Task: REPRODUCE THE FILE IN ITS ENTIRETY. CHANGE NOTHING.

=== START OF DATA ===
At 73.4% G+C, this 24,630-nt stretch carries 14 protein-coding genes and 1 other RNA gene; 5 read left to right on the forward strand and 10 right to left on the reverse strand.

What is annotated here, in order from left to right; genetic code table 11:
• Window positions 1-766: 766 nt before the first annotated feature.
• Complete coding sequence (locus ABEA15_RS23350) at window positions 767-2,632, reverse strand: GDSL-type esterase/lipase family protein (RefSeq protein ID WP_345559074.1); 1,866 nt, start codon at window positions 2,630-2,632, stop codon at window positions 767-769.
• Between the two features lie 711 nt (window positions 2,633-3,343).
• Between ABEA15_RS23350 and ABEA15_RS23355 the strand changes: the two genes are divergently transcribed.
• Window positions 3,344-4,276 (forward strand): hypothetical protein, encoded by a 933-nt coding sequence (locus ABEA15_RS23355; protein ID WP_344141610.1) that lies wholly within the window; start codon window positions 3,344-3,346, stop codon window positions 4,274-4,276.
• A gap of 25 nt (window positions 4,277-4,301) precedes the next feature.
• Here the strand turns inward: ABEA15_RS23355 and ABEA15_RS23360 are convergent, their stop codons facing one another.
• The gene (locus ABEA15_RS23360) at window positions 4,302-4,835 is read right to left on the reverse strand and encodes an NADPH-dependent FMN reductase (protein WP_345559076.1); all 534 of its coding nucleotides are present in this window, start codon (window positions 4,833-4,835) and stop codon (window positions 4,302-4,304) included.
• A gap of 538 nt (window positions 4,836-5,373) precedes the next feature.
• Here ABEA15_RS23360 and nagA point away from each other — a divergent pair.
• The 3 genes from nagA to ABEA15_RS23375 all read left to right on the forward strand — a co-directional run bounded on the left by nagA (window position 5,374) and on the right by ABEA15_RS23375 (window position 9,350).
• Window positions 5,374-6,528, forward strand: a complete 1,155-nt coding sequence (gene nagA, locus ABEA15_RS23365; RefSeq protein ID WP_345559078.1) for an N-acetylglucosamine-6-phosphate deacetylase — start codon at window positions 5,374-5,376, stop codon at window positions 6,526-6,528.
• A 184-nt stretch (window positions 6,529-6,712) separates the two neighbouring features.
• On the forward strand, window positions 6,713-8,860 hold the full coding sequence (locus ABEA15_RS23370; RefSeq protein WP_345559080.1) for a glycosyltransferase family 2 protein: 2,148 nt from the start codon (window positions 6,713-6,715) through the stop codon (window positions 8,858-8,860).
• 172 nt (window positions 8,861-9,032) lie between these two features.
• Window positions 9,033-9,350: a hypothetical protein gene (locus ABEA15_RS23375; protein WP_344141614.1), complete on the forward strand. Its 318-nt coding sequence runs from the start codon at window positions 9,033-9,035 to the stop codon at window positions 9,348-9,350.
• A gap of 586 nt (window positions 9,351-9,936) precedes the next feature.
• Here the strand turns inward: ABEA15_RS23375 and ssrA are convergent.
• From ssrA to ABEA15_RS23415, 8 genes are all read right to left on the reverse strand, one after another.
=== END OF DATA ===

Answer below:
At 73.4% G+C, this 24,630-nt stretch carries 14 protein-coding genes and 1 other RNA gene; 5 read left to right on the forward strand and 10 right to left on the reverse strand.

What is annotated here, in order from left to right; genetic code table 11:
• Window positions 1-766: 766 nt before the first annotated feature.
• Complete coding sequence (locus ABEA15_RS23350) at window positions 767-2,632, reverse strand: GDSL-type esterase/lipase family protein (RefSeq protein ID WP_345559074.1); 1,866 nt, start codon at window positions 2,630-2,632, stop codon at window positions 767-769.
• Between the two features lie 711 nt (window positions 2,633-3,343).
• Between ABEA15_RS23350 and ABEA15_RS23355 the strand changes: the two genes are divergently transcribed.
• Window positions 3,344-4,276 (forward strand): hypothetical protein, encoded by a 933-nt coding sequence (locus ABEA15_RS23355; protein ID WP_344141610.1) that lies wholly within the window; start codon window positions 3,344-3,346, stop codon window positions 4,274-4,276.
• A gap of 25 nt (window positions 4,277-4,301) precedes the next feature.
• Here the strand turns inward: ABEA15_RS23355 and ABEA15_RS23360 are convergent, their stop codons facing one another.
• The gene (locus ABEA15_RS23360) at window positions 4,302-4,835 is read right to left on the reverse strand and encodes an NADPH-dependent FMN reductase (protein WP_345559076.1); all 534 of its coding nucleotides are present in this window, start codon (window positions 4,833-4,835) and stop codon (window positions 4,302-4,304) included.
• A gap of 538 nt (window positions 4,836-5,373) precedes the next feature.
• Here ABEA15_RS23360 and nagA point away from each other — a divergent pair.
• The 3 genes from nagA to ABEA15_RS23375 all read left to right on the forward strand — a co-directional run bounded on the left by nagA (window position 5,374) and on the right by ABEA15_RS23375 (window position 9,350).
• Window positions 5,374-6,528, forward strand: a complete 1,155-nt coding sequence (gene nagA, locus ABEA15_RS23365; RefSeq protein ID WP_345559078.1) for an N-acetylglucosamine-6-phosphate deacetylase — start codon at window positions 5,374-5,376, stop codon at window positions 6,526-6,528.
• A 184-nt stretch (window positions 6,529-6,712) separates the two neighbouring features.
• On the forward strand, window positions 6,713-8,860 hold the full coding sequence (locus ABEA15_RS23370; RefSeq protein WP_345559080.1) for a glycosyltransferase family 2 protein: 2,148 nt from the start codon (window positions 6,713-6,715) through the stop codon (window positions 8,858-8,860).
• 172 nt (window positions 8,861-9,032) lie between these two features.
• Window positions 9,033-9,350: a hypothetical protein gene (locus ABEA15_RS23375; protein WP_344141614.1), complete on the forward strand. Its 318-nt coding sequence runs from the start codon at window positions 9,033-9,035 to the stop codon at window positions 9,348-9,350.
• A gap of 586 nt (window positions 9,351-9,936) precedes the next feature.
• Here the strand turns inward: ABEA15_RS23375 and ssrA are convergent.
• From ssrA to ABEA15_RS23415, 8 genes are all read right to left on the reverse strand, one after another.